When a page must be replaced, the oldest page is chosen. Notice that it is not strictly necessary to record the time when a page is brought in. We can create a FIFO queue to hold all pages in memory. We replace the page at the head of the queue. When a page is brought into memory we insert t at the tail of the queue.
Consider the following example, in which the number of frames allocated is 4, and the reference string is 1, 2, 3, 4, 5, 1, 6, 7, 8, 7, 8, 9, 5, 4, 5, 4, 4. The number of page faults caused by the process is nine, as shown below.

FIFO Page Replacement

The problem with this algorithm is that it suffers from Belady’s anomaly: For some page replacement algorithms the page fault rate may increase as the number of allocated frames increases, whereas we would expect that giving more memory to a process would improve its performance.

Optimal Algorithm

An optimal page-replacement algorithm has the lowest page fault rate of all algorithms, and will never suffer from the Belay’s algorithm. This algorithm is simply to replace the page that will not be used for the longest period of time. Use of this algorithm guarantees the lowest possible page-fault rate for a fixed number of frames. In case of the following example (which uses the same replacement string as the example for the FIFO algorithm), the number of page faults caused by the process is seven.

Optimal Algorithm

Unfortunately this algorithm is difficult to implement because it requires future knowledge of the reference string. As a result this algorithm is used mainly for comparison.

LRU Page Replacement

If we use the recent past as an approximation of the near future, then we will replace the page that has not been used for the longest period of time. This approach is the least recently used algorithms. The following example illustrates the working of LRU algorithm.

LRU Page Replacement

Here is another example, which uses the same reference string as used in the examples for the FIFO and optimal replacement algorithms. The number of page faults in this case is nine.

Another example for the LRU algorithm

An LRU page replacement may require substantial hardware assistance. The problem is to determine an order for the frames defined by the time of last use. Two implementations are feasible:

Counter-based Implementation of LRU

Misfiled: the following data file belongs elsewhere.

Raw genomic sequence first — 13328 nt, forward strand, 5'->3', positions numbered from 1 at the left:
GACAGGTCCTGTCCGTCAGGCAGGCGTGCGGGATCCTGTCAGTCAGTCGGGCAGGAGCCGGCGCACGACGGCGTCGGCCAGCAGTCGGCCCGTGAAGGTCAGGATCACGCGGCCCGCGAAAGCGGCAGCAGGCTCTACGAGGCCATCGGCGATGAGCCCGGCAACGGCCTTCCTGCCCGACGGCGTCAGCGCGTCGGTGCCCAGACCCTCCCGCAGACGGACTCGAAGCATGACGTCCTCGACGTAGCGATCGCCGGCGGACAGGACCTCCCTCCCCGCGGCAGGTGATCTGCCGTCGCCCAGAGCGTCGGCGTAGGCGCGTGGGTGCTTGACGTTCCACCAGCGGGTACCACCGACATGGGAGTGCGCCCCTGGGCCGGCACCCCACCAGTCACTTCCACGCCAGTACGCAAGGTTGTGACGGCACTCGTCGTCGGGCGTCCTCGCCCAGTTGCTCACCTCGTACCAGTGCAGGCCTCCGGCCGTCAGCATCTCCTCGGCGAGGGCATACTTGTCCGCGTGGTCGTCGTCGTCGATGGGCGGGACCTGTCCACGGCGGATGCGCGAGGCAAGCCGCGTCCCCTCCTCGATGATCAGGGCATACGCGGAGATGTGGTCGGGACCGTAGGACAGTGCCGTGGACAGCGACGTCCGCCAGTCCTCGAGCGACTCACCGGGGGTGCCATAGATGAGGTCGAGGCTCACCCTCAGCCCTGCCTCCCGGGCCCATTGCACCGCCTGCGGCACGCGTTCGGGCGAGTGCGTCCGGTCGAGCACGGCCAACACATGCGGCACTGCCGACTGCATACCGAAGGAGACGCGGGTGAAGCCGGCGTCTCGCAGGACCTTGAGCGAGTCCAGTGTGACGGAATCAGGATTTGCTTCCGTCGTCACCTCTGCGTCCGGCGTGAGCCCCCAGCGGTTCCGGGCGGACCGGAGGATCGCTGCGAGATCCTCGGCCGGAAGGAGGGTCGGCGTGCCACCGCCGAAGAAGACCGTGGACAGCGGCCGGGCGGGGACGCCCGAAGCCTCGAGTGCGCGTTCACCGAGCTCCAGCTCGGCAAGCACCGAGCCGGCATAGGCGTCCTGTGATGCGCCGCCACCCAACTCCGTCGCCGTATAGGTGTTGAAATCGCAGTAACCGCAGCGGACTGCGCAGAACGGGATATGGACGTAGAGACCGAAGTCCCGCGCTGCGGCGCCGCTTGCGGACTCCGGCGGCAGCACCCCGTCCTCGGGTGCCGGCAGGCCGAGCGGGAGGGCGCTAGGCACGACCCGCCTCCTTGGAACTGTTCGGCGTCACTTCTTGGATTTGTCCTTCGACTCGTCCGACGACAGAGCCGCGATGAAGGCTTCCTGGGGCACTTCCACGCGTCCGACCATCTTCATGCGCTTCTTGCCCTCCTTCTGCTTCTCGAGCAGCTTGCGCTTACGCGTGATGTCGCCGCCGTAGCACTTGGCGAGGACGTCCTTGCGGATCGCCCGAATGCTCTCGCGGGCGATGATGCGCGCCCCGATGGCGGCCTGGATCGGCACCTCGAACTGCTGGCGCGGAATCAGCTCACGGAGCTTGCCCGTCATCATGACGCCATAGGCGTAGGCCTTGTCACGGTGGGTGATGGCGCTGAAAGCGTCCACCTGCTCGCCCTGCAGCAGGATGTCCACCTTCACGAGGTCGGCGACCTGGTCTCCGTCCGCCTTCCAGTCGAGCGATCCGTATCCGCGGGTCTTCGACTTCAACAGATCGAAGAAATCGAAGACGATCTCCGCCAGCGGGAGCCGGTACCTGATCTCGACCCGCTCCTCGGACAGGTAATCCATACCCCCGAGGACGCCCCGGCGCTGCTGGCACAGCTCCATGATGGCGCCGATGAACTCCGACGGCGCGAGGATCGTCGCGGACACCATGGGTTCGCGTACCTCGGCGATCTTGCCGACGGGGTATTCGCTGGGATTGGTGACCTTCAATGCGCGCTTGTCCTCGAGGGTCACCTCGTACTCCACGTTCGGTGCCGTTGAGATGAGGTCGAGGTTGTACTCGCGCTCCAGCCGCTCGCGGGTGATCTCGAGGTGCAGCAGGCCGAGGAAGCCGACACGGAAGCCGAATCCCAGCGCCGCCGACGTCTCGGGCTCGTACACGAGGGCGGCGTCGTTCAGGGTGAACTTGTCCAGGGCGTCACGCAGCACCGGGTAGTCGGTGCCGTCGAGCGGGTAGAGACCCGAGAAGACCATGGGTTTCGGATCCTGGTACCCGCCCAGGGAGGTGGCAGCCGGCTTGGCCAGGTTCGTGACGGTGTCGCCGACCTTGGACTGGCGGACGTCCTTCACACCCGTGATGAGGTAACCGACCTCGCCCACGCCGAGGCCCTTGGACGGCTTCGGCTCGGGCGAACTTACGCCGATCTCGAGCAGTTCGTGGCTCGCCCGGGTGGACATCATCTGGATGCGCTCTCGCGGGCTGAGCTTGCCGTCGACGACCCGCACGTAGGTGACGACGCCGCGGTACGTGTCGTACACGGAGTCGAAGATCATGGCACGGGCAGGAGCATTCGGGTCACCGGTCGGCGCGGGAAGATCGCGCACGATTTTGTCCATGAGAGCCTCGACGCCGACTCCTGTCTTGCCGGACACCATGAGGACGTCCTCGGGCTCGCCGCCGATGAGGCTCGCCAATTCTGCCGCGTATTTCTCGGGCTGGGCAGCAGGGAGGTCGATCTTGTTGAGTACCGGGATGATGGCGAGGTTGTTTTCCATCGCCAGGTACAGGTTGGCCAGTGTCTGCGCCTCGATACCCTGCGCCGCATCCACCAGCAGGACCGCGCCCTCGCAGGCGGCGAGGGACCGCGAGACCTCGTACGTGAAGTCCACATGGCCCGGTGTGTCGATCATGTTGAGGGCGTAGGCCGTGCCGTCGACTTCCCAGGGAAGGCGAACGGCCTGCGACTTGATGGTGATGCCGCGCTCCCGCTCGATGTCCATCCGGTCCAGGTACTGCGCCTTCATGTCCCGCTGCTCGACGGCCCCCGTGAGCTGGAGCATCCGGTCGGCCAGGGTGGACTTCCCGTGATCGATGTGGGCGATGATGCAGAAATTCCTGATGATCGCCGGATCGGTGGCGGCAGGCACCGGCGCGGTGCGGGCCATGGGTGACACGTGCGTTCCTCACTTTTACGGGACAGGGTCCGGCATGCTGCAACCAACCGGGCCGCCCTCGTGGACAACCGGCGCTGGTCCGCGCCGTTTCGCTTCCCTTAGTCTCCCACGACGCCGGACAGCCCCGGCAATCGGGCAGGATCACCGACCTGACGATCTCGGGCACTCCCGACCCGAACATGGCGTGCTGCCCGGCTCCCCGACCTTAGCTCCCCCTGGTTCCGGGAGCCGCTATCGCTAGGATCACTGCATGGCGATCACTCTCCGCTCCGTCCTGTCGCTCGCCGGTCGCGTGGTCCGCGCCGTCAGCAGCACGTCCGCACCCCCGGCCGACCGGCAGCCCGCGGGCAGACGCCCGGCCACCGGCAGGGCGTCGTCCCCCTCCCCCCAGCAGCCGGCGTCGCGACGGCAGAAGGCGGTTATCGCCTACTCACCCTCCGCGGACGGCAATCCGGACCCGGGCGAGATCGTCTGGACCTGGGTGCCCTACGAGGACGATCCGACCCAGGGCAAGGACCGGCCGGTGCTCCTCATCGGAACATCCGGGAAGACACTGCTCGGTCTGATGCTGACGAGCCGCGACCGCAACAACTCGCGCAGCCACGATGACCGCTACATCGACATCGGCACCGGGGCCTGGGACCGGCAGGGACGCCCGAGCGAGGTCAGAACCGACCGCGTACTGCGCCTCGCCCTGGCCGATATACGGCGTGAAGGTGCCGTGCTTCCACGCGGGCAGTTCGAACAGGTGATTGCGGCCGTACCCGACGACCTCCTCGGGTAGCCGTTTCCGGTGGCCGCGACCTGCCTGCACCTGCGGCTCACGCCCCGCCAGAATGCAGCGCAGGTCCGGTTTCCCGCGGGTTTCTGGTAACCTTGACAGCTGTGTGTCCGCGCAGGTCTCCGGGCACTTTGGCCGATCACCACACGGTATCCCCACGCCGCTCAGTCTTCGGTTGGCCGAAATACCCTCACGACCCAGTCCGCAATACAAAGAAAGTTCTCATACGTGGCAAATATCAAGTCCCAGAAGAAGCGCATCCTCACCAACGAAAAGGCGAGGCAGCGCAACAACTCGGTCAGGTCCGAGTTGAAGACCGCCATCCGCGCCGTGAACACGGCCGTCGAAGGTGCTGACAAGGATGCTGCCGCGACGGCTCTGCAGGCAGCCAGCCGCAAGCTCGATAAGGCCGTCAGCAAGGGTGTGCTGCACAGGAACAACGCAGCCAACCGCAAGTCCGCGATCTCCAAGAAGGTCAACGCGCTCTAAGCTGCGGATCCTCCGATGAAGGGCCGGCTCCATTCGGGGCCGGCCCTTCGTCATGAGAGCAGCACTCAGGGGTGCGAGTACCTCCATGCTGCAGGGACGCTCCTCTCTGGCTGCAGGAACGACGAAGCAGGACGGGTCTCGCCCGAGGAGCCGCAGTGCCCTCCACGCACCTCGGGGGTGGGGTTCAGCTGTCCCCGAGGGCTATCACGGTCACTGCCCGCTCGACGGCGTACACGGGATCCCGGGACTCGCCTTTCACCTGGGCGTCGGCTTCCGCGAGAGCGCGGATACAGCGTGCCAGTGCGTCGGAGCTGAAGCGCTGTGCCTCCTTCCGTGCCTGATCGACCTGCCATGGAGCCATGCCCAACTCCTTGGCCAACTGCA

In the simplest case we associate with each page table entry a time-of-use field and add to the CPU a logical clock or counter. The clock is incremented for every memory reference. Whenever a reference to a page is made, the contents of the clock register are copied to the time-of-use field in the page entry for that page. In that way we always have the time of the last reference to each page. We replace the page that has the smallest time value. This scheme requires a search of the page table to find the LRU page and a write to memory for each memory access. The times must also be maintained when page tables are changed. Overflow of the clock must be considered.

Stack-based Implementation of LRU

Another approach to implementing the LRU algorithm is to keep a stack of page numbers. Whenever a page is referenced, it is removed from the stack and put on top. In this way, the top of the stack is always the most recently used page and the bottom is the LRU page. Because entities must be removed from the middle of the stack, it is best implementing by a doubly linked list with a head and tail pointer. Removing a page and putting it on the top of the stack then requires changing six pointers at worst. Each update is a little more expensive, but there is no search for a replacement the tail pointer points to the bottom of the stack which is the LRU page. The following diagram shows the working of stack-based implementation of the LRU algorithm.

Stack-based Implementation of LRU

Stack based implementation of the LRU page replacement algorithm